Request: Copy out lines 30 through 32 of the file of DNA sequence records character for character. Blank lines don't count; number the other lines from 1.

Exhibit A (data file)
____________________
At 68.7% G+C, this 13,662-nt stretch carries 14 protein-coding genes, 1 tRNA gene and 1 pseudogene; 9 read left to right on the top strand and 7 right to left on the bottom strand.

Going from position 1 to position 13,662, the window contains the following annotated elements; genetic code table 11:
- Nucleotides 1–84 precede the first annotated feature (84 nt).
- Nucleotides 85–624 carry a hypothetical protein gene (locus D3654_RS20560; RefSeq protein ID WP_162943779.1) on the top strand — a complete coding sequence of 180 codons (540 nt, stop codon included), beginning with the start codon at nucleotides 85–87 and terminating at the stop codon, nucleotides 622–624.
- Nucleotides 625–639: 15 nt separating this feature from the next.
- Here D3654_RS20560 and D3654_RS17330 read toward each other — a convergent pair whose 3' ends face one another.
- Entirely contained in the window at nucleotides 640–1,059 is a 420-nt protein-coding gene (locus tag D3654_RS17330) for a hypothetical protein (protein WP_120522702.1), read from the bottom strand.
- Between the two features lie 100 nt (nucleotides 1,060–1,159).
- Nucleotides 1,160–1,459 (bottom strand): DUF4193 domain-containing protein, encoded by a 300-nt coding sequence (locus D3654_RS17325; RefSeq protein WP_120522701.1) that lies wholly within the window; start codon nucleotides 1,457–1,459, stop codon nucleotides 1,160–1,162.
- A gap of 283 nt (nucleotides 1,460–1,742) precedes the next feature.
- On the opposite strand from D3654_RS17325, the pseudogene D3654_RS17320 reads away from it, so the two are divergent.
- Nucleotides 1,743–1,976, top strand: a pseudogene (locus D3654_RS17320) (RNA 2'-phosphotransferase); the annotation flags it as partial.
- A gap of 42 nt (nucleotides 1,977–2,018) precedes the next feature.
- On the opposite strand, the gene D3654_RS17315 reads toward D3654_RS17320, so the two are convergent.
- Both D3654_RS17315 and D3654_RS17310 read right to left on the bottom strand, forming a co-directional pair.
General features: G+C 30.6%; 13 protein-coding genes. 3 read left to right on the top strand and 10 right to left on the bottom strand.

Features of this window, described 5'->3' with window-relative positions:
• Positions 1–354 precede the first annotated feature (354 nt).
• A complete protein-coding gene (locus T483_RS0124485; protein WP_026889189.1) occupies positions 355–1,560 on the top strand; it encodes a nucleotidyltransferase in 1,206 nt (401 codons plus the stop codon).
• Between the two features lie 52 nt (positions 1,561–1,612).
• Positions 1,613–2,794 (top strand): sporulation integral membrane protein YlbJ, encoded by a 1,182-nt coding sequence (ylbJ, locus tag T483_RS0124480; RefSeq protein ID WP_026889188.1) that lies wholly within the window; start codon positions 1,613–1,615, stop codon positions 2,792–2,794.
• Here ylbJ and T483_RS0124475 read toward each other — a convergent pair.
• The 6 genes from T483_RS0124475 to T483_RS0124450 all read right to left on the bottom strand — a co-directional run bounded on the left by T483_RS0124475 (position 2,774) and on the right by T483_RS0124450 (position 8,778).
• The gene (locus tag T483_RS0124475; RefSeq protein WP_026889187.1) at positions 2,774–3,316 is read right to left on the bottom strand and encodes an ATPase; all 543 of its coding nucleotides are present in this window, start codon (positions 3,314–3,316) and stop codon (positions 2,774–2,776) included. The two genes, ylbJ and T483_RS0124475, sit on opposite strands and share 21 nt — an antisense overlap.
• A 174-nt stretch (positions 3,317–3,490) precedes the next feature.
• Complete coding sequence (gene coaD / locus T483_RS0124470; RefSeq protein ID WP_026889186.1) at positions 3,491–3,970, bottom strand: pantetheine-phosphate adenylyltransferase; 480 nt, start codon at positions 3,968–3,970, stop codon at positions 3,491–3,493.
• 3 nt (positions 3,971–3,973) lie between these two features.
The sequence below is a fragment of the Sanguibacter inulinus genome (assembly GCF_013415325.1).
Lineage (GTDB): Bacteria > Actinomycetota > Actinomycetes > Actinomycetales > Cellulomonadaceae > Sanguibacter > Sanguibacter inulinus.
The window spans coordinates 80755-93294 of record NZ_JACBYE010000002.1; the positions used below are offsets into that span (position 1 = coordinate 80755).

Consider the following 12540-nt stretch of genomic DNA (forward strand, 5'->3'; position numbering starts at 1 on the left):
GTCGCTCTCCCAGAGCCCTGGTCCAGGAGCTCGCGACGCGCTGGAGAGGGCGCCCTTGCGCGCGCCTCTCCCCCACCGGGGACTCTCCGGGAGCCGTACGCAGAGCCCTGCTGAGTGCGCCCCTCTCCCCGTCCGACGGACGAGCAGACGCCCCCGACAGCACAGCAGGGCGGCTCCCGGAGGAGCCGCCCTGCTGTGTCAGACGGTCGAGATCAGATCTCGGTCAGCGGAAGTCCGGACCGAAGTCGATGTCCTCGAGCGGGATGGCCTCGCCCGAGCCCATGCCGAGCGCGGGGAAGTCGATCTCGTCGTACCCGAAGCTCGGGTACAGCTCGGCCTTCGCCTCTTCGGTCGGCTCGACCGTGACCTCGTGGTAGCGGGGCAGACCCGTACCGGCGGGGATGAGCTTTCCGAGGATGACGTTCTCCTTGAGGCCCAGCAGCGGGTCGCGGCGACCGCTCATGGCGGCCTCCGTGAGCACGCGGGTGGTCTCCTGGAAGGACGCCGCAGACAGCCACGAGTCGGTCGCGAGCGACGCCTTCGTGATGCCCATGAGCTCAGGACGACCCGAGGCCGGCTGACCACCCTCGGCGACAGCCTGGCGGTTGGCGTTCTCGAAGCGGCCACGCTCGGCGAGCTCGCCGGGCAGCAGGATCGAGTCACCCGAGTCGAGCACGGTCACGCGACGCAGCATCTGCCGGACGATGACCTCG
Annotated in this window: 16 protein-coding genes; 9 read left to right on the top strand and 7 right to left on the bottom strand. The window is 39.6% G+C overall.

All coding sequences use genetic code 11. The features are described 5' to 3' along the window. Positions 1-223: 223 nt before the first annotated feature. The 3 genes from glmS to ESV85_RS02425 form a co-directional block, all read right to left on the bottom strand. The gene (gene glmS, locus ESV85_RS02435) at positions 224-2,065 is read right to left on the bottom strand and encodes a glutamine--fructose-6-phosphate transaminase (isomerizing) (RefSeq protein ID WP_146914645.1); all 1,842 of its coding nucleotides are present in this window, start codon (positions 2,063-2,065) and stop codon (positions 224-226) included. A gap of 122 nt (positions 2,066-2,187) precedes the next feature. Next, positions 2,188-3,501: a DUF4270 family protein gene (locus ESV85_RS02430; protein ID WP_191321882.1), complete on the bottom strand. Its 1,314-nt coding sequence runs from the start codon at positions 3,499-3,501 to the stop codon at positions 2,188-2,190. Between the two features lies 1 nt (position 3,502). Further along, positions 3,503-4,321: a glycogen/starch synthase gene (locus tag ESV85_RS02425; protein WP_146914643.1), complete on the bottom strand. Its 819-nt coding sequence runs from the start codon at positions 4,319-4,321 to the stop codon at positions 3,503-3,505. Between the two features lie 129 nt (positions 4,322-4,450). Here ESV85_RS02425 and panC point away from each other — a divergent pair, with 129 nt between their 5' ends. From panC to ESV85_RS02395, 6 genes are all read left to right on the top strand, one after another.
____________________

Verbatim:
The window spans coordinates 80755-93294 of record NZ_JACBYE010000002.1; the positions used below are offsets into that span (position 1 = coordinate 80755).

Consider the following 12540-nt stretch of genomic DNA (forward strand, 5'->3'; position numbering starts at 1 on the left):
GTCGCTCTCCCAGAGCCCTGGTCCAGGAGCTCGCGACGCGCTGGAGAGGGCGCCCTTGCGCGCGCCTCTCCCCCACCGGGGACTCTCCGGGAGCCGTACGCAGAGCCCTGCTGAGTGCGCCCCTCTCCCCGTCCGACGGACGAGCAGACGCCCCCGACAGCACAGCAGGGCGGCTCCCGGAGGAGCCGCCCTGCTGTGTCAGACGGTCGAGATCAGATCTCGGTCAGCGGAAGTCCGGACCGAAGTCGATGTCCTCGAGCGGGATGGCCTCGCCCGAGCCCATGCCGAGCGCGGGGAAGTCGATCTCGTCGTACCCGAAGCTCGGGTACAGCTCGGCCTTCGCCTCTTCGGTCGGCTCGACCGTGACCTCGTGGTAGCGGGGCAGACCCGTACCGGCGGGGATGAGCTTTCCGAGGATGACGTTCTCCTTGAGGCCCAGCAGCGGGTCGCGGCGACCGCTCATGGCGGCCTCCGTGAGCACGCGGGTGGTCTCCTGGAAGGACGCCGCAGACAGCCACGAGTCGGTCGCGAGCGACGCCTTCGTGATGCCCATGAGCTCAGGACGACCCGAGGCCGGCTGACCACCCTCGGCGACAGCCTGGCGGTTGGCGTTCTCGAAGCGGCCACGCTCGGCGAGCTCGCCGGGCAGCAGGATCGAGTCACCCGAGTCGAGCACGGTCACGCGACGCAGCATCTGCCGGACGATGACCTCG